Each Nigerian owes N157,906 as debt stock rises to N33.1trn

EVERY Nigerian currently owes about N157,906.30 in terms of debt per capita as the country’s total public debt hits N33.1 trillion at the end of March 2021, analysis of Nigeria’s latest total public debt stock has shown.

Debt per capita is calculated as the total public debt of a country divided by the country’s population. Nigeria’s population is estimated to be 209 million, according to the World Poverty Clock.

Data from the Debt Management Office (DMO) on Wednesday, June 9, showed that Africa biggest economy’s debt increased to N33.1 trillion in March 2021, from N32.91 trillion in December 2020. This means Nigeria grew its debt burden by N191 billion in the first three months of the year.

The DMO said in its press release that the country’s external debt, however, reduced due to the redemption by Nigeria of the $500 million Eurobond in January 2021.


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“External Debt Stock declined from $33.348 billion as at December 31, 2020, to $32.86 billion due to the redemption by Nigeria of the $500 million Eurobond in January 2021,” it said.

The DMO said, “Total public debt stock, which comprises the debt stock of the Federal Government of Nigeria, 36 state governments and the Federal Capital Territory, stood at N33.107tn or USD87.239 billion.

“The debt stock also includes promissory notes in the sum of N940.22 billion issued to settle the inherited arrears of the FGN to state governments, oil marketing companies, exporters, and local contractors.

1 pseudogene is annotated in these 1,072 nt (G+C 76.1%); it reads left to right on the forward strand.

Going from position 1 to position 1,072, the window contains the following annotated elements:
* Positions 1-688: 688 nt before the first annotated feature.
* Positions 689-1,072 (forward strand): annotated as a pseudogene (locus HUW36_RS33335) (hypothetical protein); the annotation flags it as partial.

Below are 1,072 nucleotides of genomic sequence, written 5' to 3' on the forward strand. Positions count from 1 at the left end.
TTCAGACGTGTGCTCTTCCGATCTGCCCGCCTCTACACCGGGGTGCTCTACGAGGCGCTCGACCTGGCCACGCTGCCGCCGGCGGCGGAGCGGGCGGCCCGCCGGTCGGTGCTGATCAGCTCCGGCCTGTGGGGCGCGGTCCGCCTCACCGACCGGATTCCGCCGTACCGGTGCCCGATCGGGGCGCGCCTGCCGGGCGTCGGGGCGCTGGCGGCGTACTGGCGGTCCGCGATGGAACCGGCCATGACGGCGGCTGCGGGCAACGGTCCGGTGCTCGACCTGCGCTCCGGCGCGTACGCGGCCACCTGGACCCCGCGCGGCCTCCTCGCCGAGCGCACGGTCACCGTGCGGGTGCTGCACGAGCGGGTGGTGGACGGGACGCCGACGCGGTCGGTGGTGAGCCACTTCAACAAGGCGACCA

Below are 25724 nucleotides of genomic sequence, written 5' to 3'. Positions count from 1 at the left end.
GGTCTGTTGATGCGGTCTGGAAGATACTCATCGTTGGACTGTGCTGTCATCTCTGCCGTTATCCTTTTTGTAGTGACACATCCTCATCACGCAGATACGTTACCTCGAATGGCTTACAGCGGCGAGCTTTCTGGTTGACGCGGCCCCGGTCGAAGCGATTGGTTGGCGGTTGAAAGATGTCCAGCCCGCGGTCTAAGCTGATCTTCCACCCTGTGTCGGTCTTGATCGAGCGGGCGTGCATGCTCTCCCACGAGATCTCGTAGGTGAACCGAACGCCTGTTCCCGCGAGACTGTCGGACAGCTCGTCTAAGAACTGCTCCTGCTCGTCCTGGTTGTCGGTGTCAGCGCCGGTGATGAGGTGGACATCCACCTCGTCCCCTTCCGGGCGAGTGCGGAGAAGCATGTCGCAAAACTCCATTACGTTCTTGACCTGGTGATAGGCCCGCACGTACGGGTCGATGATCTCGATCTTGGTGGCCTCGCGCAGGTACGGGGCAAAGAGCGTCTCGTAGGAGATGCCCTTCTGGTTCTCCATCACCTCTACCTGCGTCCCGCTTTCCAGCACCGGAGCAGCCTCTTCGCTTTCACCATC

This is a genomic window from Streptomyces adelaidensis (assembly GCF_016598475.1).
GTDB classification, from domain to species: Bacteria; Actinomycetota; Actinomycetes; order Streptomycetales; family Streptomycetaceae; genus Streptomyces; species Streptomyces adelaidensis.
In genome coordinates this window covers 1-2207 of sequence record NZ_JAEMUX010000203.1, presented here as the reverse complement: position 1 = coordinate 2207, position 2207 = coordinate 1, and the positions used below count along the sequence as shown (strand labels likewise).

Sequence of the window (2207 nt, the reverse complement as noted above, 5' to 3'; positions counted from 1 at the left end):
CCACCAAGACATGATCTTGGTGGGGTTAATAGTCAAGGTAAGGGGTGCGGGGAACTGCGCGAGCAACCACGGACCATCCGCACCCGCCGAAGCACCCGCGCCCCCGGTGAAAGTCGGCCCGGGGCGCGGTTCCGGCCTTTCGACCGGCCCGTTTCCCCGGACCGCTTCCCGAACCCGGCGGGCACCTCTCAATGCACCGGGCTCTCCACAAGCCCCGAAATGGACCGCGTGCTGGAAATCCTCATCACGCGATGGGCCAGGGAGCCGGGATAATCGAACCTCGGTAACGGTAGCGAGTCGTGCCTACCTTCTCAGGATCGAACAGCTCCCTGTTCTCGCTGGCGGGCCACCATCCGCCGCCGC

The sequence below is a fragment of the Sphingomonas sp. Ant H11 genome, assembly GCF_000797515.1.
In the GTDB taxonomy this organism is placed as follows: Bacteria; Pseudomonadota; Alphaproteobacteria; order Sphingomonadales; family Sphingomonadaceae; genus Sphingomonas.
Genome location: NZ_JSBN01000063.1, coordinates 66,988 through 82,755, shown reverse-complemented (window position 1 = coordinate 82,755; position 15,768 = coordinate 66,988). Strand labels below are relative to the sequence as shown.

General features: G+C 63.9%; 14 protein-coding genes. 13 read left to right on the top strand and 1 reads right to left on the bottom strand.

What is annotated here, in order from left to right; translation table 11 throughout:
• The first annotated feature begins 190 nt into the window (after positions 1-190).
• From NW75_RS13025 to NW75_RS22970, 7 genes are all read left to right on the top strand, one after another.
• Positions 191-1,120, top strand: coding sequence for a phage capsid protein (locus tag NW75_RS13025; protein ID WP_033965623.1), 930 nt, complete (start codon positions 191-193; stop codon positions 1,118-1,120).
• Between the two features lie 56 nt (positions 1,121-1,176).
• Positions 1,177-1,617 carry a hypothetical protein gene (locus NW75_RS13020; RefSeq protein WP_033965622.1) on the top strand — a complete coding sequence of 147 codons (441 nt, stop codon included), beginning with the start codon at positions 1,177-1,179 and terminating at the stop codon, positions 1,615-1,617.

Nigeria's Total Debt Stock (2015 - 2021)
Nigeria’s Total Debt Stock (2015 – 2021)

“Compared to the total public debt stock of N32.92 trillion as at December 31, 2020, the increase in the debt stock was marginal at 0.58 percent.”

Further analysis of the public debt stock shows that the domestic debt stock grew by 2.11 per cent, from N20.21 trillion in December 2020 to N20.637 trillion as at the end of March 31, 2021.

The Federal Government’s share of the domestic debt included: FGN bonds, Sukuk and green bonds used to finance infrastructure and other capital projects, and the N940.22bn promissory notes, according to the DMO.



    In January, the DMO said that the 6.75 per cent $500 million 2021 Eurobond was Nigeria’s first foray into the international capital market.

    It said the Eurobond issuance enabled Nigeria to diversify its sources of funding as it successfully raised a total of $10.67 billion from the market thereafter to finance the implementation of the federal budgets.

    The debt office said this also contributed to the country’s external reserves.

    The ICIR, in a series to mark the six years of President Muhammadu Buhari in office, reported that the present administration had increased the country’s debt burden from N12.6 trillion in December 2015 to N32.92 trillion in December 2020, indicating an increase of 161.16 per cent. With the latest total public debt of N33.1 trillion, Nigeria’s debt burden has increased by 162.68 per cent since the president took over in 2015.

    Head of Data Unit, International Centre For Investigative Reporting, ICIR.
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